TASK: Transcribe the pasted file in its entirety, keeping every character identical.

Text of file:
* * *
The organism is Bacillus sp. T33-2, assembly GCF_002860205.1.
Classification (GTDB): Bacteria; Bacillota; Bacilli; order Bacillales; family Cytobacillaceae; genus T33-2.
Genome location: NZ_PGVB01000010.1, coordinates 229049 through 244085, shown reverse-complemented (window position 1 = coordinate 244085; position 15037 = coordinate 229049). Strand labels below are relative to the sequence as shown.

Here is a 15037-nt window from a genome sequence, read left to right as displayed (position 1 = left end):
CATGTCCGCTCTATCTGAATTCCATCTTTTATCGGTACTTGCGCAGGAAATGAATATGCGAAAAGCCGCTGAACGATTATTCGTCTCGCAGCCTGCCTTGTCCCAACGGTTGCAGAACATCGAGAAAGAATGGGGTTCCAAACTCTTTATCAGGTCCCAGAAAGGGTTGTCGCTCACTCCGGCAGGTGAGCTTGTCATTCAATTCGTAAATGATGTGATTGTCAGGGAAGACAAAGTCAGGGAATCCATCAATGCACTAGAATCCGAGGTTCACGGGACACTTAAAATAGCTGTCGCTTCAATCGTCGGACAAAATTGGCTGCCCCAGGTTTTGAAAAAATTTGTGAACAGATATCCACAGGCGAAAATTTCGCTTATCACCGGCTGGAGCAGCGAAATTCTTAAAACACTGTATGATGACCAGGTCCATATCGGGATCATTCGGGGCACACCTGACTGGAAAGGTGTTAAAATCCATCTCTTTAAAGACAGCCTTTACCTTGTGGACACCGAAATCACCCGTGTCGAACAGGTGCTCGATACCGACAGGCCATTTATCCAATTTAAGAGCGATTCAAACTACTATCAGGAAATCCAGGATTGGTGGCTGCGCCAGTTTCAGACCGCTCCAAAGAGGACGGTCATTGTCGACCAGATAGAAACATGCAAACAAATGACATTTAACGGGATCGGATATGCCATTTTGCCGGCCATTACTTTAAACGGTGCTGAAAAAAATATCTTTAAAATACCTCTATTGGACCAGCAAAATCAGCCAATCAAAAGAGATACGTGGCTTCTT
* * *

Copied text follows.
The organism is Bacillus sp. T33-2, assembly GCF_002860205.1.
Classification (GTDB): Bacteria; Bacillota; Bacilli; order Bacillales; family Cytobacillaceae; genus T33-2.
Genome location: NZ_PGVB01000010.1, coordinates 229049 through 244085, shown reverse-complemented (window position 1 = coordinate 244085; position 15037 = coordinate 229049). Strand labels below are relative to the sequence as shown.

Here is a 15037-nt window from a genome sequence, read left to right as displayed (position 1 = left end):
CATGTCCGCTCTATCTGAATTCCATCTTTTATCGGTACTTGCGCAGGAAATGAATATGCGAAAAGCCGCTGAACGATTATTCGTCTCGCAGCCTGCCTTGTCCCAACGGTTGCAGAACATCGAGAAAGAATGGGGTTCCAAACTCTTTATCAGGTCCCAGAAAGGGTTGTCGCTCACTCCGGCAGGTGAGCTTGTCATTCAATTCGTAAATGATGTGATTGTCAGGGAAGACAAAGTCAGGGAATCCATCAATGCACTAGAATCCGAGGTTCACGGGACACTTAAAATAGCTGTCGCTTCAATCGTCGGACAAAATTGGCTGCCCCAGGTTTTGAAAAAATTTGTGAACAGATATCCACAGGCGAAAATTTCGCTTATCACCGGCTGGAGCAGCGAAATTCTTAAAACACTGTATGATGACCAGGTCCATATCGGGATCATTCGGGGCACACCTGACTGGAAAGGTGTTAAAATCCATCTCTTTAAAGACAGCCTTTACCTTGTGGACACCGAAATCACCCGTGTCGAACAGGTGCTCGATACCGACAGGCCATTTATCCAATTTAAGAGCGATTCAAACTACTATCAGGAAATCCAGGATTGGTGGCTGCGCCAGTTTCAGACCGCTCCAAAGAGGACGGTCATTGTCGACCAGATAGAAACATGCAAACAAATGACATTTAACGGGATCGGATATGCCATTTTGCCGGCCATTACTTTAAACGGTGCTGAAAAAAATATCTTTAAAATACCTCTATTGGACCAGCAAAATCAGCCAATCAAAAGAGATACGTGGCTTCTT